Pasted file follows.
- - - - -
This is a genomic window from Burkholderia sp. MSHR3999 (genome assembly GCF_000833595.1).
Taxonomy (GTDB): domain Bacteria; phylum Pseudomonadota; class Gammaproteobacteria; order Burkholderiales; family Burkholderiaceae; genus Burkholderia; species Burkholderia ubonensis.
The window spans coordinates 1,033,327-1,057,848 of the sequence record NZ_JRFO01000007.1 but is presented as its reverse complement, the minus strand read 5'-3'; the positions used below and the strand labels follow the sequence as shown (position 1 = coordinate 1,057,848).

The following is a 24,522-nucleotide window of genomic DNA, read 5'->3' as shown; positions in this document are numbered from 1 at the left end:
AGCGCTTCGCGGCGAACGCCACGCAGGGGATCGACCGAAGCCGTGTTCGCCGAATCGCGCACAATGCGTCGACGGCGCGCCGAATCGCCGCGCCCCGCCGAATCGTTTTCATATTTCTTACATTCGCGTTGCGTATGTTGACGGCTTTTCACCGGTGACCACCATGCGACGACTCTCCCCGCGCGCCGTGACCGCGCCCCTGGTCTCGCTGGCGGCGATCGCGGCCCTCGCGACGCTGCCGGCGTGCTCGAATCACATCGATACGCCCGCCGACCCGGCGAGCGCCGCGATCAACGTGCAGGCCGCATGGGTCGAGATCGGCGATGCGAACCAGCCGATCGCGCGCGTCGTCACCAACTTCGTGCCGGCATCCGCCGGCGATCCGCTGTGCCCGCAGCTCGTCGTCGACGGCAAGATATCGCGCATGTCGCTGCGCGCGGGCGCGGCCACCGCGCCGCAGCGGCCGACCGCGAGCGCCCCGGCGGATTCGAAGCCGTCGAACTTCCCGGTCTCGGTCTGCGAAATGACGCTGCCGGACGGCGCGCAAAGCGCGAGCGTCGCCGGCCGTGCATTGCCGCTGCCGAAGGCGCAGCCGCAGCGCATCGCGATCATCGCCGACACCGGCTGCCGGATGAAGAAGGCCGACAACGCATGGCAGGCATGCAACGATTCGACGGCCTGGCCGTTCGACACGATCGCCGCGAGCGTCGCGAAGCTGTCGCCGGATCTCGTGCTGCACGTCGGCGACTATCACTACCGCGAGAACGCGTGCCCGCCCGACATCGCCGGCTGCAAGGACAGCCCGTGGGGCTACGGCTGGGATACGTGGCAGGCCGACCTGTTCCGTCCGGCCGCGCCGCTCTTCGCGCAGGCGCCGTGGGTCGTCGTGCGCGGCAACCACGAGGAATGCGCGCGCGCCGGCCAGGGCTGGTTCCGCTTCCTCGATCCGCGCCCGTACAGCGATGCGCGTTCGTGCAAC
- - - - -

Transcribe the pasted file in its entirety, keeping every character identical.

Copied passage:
This is a genomic window from Burkholderia sp. MSHR3999 (genome assembly GCF_000833595.1).
Taxonomy (GTDB): domain Bacteria; phylum Pseudomonadota; class Gammaproteobacteria; order Burkholderiales; family Burkholderiaceae; genus Burkholderia; species Burkholderia ubonensis.
The window spans coordinates 1,033,327-1,057,848 of the sequence record NZ_JRFO01000007.1 but is presented as its reverse complement, the minus strand read 5'-3'; the positions used below and the strand labels follow the sequence as shown (position 1 = coordinate 1,057,848).

The following is a 24,522-nucleotide window of genomic DNA, read 5'->3' as shown; positions in this document are numbered from 1 at the left end:
AGCGCTTCGCGGCGAACGCCACGCAGGGGATCGACCGAAGCCGTGTTCGCCGAATCGCGCACAATGCGTCGACGGCGCGCCGAATCGCCGCGCCCCGCCGAATCGTTTTCATATTTCTTACATTCGCGTTGCGTATGTTGACGGCTTTTCACCGGTGACCACCATGCGACGACTCTCCCCGCGCGCCGTGACCGCGCCCCTGGTCTCGCTGGCGGCGATCGCGGCCCTCGCGACGCTGCCGGCGTGCTCGAATCACATCGATACGCCCGCCGACCCGGCGAGCGCCGCGATCAACGTGCAGGCCGCATGGGTCGAGATCGGCGATGCGAACCAGCCGATCGCGCGCGTCGTCACCAACTTCGTGCCGGCATCCGCCGGCGATCCGCTGTGCCCGCAGCTCGTCGTCGACGGCAAGATATCGCGCATGTCGCTGCGCGCGGGCGCGGCCACCGCGCCGCAGCGGCCGACCGCGAGCGCCCCGGCGGATTCGAAGCCGTCGAACTTCCCGGTCTCGGTCTGCGAAATGACGCTGCCGGACGGCGCGCAAAGCGCGAGCGTCGCCGGCCGTGCATTGCCGCTGCCGAAGGCGCAGCCGCAGCGCATCGCGATCATCGCCGACACCGGCTGCCGGATGAAGAAGGCCGACAACGCATGGCAGGCATGCAACGATTCGACGGCCTGGCCGTTCGACACGATCGCCGCGAGCGTCGCGAAGCTGTCGCCGGATCTCGTGCTGCACGTCGGCGACTATCACTACCGCGAGAACGCGTGCCCGCCCGACATCGCCGGCTGCAAGGACAGCCCGTGGGGCTACGGCTGGGATACGTGGCAGGCCGACCTGTTCCGTCCGGCCGCGCCGCTCTTCGCGCAGGCGCCGTGGGTCGTCGTGCGCGGCAACCACGAGGAATGCGCGCGCGCCGGCCAGGGCTGGTTCCGCTTCCTCGATCCGCGCCCGTACAGCGATGCGCGTTCGTGCAAC